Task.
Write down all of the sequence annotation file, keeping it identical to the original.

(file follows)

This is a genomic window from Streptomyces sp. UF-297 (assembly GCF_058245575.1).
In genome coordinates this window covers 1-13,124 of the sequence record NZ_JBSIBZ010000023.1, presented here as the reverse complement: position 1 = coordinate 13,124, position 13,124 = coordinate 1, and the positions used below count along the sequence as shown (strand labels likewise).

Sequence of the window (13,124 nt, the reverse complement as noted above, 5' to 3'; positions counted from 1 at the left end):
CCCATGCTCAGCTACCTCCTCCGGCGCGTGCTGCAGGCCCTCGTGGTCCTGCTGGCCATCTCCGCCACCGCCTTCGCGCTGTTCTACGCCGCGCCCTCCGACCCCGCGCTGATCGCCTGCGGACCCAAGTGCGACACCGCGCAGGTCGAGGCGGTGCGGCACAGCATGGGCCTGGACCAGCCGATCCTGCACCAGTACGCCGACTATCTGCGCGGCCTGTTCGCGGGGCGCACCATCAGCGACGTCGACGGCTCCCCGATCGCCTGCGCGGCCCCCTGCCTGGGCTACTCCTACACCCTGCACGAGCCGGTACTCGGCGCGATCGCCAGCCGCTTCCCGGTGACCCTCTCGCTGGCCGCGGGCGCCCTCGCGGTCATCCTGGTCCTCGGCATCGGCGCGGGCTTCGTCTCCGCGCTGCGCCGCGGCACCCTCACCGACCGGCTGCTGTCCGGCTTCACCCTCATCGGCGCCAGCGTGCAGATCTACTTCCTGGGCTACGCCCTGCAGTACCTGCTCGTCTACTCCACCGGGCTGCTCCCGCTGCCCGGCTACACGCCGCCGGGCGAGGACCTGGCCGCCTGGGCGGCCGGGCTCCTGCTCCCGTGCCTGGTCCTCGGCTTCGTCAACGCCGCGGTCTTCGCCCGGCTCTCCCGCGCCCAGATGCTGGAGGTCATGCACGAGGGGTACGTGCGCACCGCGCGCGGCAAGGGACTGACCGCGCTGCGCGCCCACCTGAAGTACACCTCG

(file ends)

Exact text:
This is a genomic window from Streptomyces sp. UF-297 (assembly GCF_058245575.1).
In genome coordinates this window covers 1-13,124 of the sequence record NZ_JBSIBZ010000023.1, presented here as the reverse complement: position 1 = coordinate 13,124, position 13,124 = coordinate 1, and the positions used below count along the sequence as shown (strand labels likewise).

Sequence of the window (13,124 nt, the reverse complement as noted above, 5' to 3'; positions counted from 1 at the left end):
CCCATGCTCAGCTACCTCCTCCGGCGCGTGCTGCAGGCCCTCGTGGTCCTGCTGGCCATCTCCGCCACCGCCTTCGCGCTGTTCTACGCCGCGCCCTCCGACCCCGCGCTGATCGCCTGCGGACCCAAGTGCGACACCGCGCAGGTCGAGGCGGTGCGGCACAGCATGGGCCTGGACCAGCCGATCCTGCACCAGTACGCCGACTATCTGCGCGGCCTGTTCGCGGGGCGCACCATCAGCGACGTCGACGGCTCCCCGATCGCCTGCGCGGCCCCCTGCCTGGGCTACTCCTACACCCTGCACGAGCCGGTACTCGGCGCGATCGCCAGCCGCTTCCCGGTGACCCTCTCGCTGGCCGCGGGCGCCCTCGCGGTCATCCTGGTCCTCGGCATCGGCGCGGGCTTCGTCTCCGCGCTGCGCCGCGGCACCCTCACCGACCGGCTGCTGTCCGGCTTCACCCTCATCGGCGCCAGCGTGCAGATCTACTTCCTGGGCTACGCCCTGCAGTACCTGCTCGTCTACTCCACCGGGCTGCTCCCGCTGCCCGGCTACACGCCGCCGGGCGAGGACCTGGCCGCCTGGGCGGCCGGGCTCCTGCTCCCGTGCCTGGTCCTCGGCTTCGTCAACGCCGCGGTCTTCGCCCGGCTCTCCCGCGCCCAGATGCTGGAGGTCATGCACGAGGGGTACGTGCGCACCGCGCGCGGCAAGGGACTGACCGCGCTGCGCGCCCACCTGAAGTACACCTCG